The name “Rah Rah” evokes an inevitable and undeniable enthusiasm and intrigue, but when actually listening to the Canadian–native band, it’s apparent that there’s much more. In fact, vocalist, violinist, accordionist and keyboardist Kristina Hedlund insists that a live show typically is comprised of “lots of confetti, balloons, sometimes candy, a lot of instrument changing, but most of all, rock and roll. We’re all really good friends who like to laugh and love making music; I think that comes through quite a bit on stage.” That, and potential unique facts, like that the largest known star would take 1100 years to fly around on in a passenger airplane (also courtesy of Hedlund). Luckily, there’s an opportunity for Chicagoans to witness this whimsicalness, for Rah Rah will be playing at Double Door tomorrow night. Ticket cost is $7, and doors open at 8 p.m.
The swayable–rock collective, which also consists of Erin Passmore, Joel Passmore, Marshall Burns, Leif Thorseth, Jeff Romanyk and Dan Crozier, is a seasoned team of musicians, knowing at an early age that it was more than just an outlet in entertaining themselves.
“We’ve all been playing music since a young age,” says Hedlund. “Leif and Joel had been in a few great bands, but this was the first real band for Erin and Marshall and I. Erin and Marshall started playing together in high school and came up with the name completely randomly. Joel (Erin’s older brother) joined to help out with the first EP and gradually, the band transformed, adding me, Leif and most recently, Jeff. We just started playing more shows, getting a following and ended up making a couple albums, and we realized we might be able to play music in a more serious way, rather than just for fun in our hometown, though that is still a big part of it.”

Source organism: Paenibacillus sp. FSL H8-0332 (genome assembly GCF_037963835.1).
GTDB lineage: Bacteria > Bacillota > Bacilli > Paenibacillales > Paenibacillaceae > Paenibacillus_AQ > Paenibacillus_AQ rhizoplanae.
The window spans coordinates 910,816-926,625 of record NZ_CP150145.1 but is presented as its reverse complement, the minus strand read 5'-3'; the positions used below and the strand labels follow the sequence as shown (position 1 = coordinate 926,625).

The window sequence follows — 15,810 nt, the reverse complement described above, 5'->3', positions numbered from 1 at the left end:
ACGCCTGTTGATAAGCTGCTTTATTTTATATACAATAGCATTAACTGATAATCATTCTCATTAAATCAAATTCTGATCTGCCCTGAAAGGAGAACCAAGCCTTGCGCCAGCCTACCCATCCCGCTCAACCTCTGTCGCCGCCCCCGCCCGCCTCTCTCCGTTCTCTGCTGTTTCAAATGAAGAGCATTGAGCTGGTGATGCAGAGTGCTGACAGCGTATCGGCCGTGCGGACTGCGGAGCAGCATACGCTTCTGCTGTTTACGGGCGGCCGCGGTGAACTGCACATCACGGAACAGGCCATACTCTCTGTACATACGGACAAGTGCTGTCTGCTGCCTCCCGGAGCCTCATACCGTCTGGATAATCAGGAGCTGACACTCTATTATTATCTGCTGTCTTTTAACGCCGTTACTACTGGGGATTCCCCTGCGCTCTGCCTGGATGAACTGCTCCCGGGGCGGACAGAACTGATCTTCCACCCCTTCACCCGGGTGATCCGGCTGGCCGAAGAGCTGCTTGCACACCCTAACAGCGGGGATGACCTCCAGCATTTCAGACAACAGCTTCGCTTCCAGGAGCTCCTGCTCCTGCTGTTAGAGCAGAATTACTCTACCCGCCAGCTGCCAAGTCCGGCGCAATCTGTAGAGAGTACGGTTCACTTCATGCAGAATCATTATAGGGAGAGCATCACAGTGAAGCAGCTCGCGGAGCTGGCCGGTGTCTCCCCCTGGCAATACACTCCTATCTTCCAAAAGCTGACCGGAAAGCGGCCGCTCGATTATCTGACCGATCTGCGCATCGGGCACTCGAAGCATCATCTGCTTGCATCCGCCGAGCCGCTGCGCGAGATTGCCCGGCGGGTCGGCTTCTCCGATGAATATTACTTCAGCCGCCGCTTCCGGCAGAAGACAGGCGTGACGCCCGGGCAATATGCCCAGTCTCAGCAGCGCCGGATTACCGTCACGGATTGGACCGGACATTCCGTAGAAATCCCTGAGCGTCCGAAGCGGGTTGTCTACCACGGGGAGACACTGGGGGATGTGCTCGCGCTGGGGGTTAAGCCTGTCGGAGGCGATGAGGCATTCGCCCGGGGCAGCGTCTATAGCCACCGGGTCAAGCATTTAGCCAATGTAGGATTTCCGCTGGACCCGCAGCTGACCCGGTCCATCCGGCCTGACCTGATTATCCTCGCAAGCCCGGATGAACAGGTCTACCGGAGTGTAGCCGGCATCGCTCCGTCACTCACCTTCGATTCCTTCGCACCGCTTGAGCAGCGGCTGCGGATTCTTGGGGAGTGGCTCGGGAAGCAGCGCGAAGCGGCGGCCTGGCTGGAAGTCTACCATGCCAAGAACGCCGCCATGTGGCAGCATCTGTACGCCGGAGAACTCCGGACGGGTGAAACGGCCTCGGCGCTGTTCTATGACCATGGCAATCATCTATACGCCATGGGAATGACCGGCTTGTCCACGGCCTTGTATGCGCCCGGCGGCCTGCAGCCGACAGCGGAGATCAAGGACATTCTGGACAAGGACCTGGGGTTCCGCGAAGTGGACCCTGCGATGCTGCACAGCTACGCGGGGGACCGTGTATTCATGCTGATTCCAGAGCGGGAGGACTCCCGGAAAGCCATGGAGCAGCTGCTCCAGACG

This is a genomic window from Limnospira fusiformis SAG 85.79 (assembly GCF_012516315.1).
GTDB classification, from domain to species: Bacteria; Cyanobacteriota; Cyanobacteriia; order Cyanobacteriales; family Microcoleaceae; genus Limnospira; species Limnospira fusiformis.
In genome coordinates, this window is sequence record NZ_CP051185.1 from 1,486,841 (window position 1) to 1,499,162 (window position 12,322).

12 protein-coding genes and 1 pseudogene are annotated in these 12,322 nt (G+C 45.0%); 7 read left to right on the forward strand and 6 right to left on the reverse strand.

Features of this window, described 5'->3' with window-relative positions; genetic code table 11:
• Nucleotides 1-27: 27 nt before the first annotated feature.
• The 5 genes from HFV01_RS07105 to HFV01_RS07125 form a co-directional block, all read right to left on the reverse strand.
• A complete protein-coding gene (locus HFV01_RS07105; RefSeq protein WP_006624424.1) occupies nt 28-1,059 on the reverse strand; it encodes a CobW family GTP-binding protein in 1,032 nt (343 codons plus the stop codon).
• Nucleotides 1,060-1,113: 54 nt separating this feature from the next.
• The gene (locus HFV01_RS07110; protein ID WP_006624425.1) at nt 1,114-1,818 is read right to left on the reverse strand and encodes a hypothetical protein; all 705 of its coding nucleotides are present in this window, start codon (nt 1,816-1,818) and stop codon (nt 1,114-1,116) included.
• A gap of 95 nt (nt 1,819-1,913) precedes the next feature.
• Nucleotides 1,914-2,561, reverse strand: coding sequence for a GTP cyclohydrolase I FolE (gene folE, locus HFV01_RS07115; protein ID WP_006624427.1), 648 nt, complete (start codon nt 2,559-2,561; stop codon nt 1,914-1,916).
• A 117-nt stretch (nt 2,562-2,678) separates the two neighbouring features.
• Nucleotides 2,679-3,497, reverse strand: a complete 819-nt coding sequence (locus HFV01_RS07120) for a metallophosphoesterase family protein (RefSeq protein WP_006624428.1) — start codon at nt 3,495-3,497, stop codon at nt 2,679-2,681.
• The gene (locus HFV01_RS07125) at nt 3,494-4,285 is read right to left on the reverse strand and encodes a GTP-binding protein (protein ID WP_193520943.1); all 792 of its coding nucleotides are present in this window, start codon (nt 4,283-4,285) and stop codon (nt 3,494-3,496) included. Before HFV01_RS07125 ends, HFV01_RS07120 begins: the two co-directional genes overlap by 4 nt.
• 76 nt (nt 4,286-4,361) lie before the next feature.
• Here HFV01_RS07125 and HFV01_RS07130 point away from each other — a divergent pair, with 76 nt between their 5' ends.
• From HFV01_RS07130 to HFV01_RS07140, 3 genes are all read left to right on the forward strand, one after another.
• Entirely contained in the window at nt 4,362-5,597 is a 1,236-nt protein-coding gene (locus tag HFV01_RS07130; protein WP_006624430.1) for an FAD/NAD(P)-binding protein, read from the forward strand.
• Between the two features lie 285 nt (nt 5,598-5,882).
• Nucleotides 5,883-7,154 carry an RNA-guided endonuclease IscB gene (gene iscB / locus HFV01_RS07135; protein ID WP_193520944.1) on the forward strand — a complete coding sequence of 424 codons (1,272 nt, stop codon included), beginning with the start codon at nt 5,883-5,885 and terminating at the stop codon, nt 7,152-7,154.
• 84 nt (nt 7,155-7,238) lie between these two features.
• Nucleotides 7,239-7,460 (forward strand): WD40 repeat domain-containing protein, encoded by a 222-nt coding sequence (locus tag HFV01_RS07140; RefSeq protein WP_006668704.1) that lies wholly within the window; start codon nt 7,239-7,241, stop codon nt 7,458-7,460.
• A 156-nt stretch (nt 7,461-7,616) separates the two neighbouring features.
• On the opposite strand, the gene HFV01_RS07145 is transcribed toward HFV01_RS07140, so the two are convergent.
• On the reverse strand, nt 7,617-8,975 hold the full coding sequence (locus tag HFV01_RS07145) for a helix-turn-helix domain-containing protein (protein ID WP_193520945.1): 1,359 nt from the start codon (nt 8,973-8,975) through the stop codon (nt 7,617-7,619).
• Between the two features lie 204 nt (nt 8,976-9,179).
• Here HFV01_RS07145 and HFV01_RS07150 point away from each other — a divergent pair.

Now with their third album, The Poet’s Dead, which was released digitally on Oct. 2, underway, it’s an understatement to say that Rah Rah is just a simple, yet notorious cheer. Rather, it’s a band with promise that expands longer than the loudest “rah rah” chanted. For the latest material, they changed directions and approached this more artistically.
“We really tried to work toward making this album a really cohesive work of art,” explains Hedlund. “In the past, we wrote songs pretty separately, and kind of threw all we had together in an album. For this one, we really tried to listen to each other and wrote all our parts together and shared our lyrics and tried to focus on one idea thematically. Gus, our producer, played a pretty big part in helping us learn how to do this, and really work hard and listen to each other. Lyrically, the album focuses on what it has been like as young people spending our youth devoted to making music and being in a touring band. The three of us all wrote quite a bit and all kind of explored the way tour and music affects us, our relationships, and our home, and what it means to be making art.”
Despite the deep connection Rah Rah feels to their homeland, they have fond memories of the Windy City.
“We’ve played at Double Door a few times now, and it’s always been awesome,” reveals Hedlund. “One time we played with Minus the Bear at Vic Theater, and it was an amazing show. Last time we were there, we got some amazing late night tacos and some person passing on the street called our guitar player ‘Teeth.’”
As there is never a dull moment in the lively Windy City, there won’t be a dull moment at Rah Rah’s show. For more information on the band, click here. Additional show information can be found here.